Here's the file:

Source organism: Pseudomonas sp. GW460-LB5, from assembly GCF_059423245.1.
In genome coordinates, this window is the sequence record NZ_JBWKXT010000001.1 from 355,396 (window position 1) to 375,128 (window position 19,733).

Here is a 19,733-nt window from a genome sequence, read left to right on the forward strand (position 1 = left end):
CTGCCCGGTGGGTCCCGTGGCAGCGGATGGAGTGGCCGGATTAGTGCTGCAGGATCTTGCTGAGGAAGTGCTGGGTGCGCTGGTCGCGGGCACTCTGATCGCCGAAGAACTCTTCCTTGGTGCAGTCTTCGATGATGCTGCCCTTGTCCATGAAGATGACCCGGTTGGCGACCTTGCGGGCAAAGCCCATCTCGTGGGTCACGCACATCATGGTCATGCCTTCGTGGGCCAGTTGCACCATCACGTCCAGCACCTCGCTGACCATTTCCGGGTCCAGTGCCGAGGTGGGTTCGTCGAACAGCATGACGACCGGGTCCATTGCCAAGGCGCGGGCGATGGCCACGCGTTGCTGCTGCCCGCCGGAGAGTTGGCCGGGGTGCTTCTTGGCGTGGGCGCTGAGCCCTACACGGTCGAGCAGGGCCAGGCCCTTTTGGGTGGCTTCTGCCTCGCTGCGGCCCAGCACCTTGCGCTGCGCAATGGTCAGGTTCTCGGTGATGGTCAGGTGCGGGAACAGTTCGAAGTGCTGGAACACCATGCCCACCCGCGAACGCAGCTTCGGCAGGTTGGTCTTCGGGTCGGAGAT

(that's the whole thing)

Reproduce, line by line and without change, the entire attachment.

Source organism: Pseudomonas sp. GW460-LB5, from assembly GCF_059423245.1.
In genome coordinates, this window is the sequence record NZ_JBWKXT010000001.1 from 355,396 (window position 1) to 375,128 (window position 19,733).

Here is a 19,733-nt window from a genome sequence, read left to right on the forward strand (position 1 = left end):
CTGCCCGGTGGGTCCCGTGGCAGCGGATGGAGTGGCCGGATTAGTGCTGCAGGATCTTGCTGAGGAAGTGCTGGGTGCGCTGGTCGCGGGCACTCTGATCGCCGAAGAACTCTTCCTTGGTGCAGTCTTCGATGATGCTGCCCTTGTCCATGAAGATGACCCGGTTGGCGACCTTGCGGGCAAAGCCCATCTCGTGGGTCACGCACATCATGGTCATGCCTTCGTGGGCCAGTTGCACCATCACGTCCAGCACCTCGCTGACCATTTCCGGGTCCAGTGCCGAGGTGGGTTCGTCGAACAGCATGACGACCGGGTCCATTGCCAAGGCGCGGGCGATGGCCACGCGTTGCTGCTGCCCGCCGGAGAGTTGGCCGGGGTGCTTCTTGGCGTGGGCGCTGAGCCCTACACGGTCGAGCAGGGCCAGGCCCTTTTGGGTGGCTTCTGCCTCGCTGCGGCCCAGCACCTTGCGCTGCGCAATGGTCAGGTTCTCGGTGATGGTCAGGTGCGGGAACAGTTCGAAGTGCTGGAACACCATGCCCACCCGCGAACGCAGCTTCGGCAGGTTGGTCTTCGGGTCGGAGAT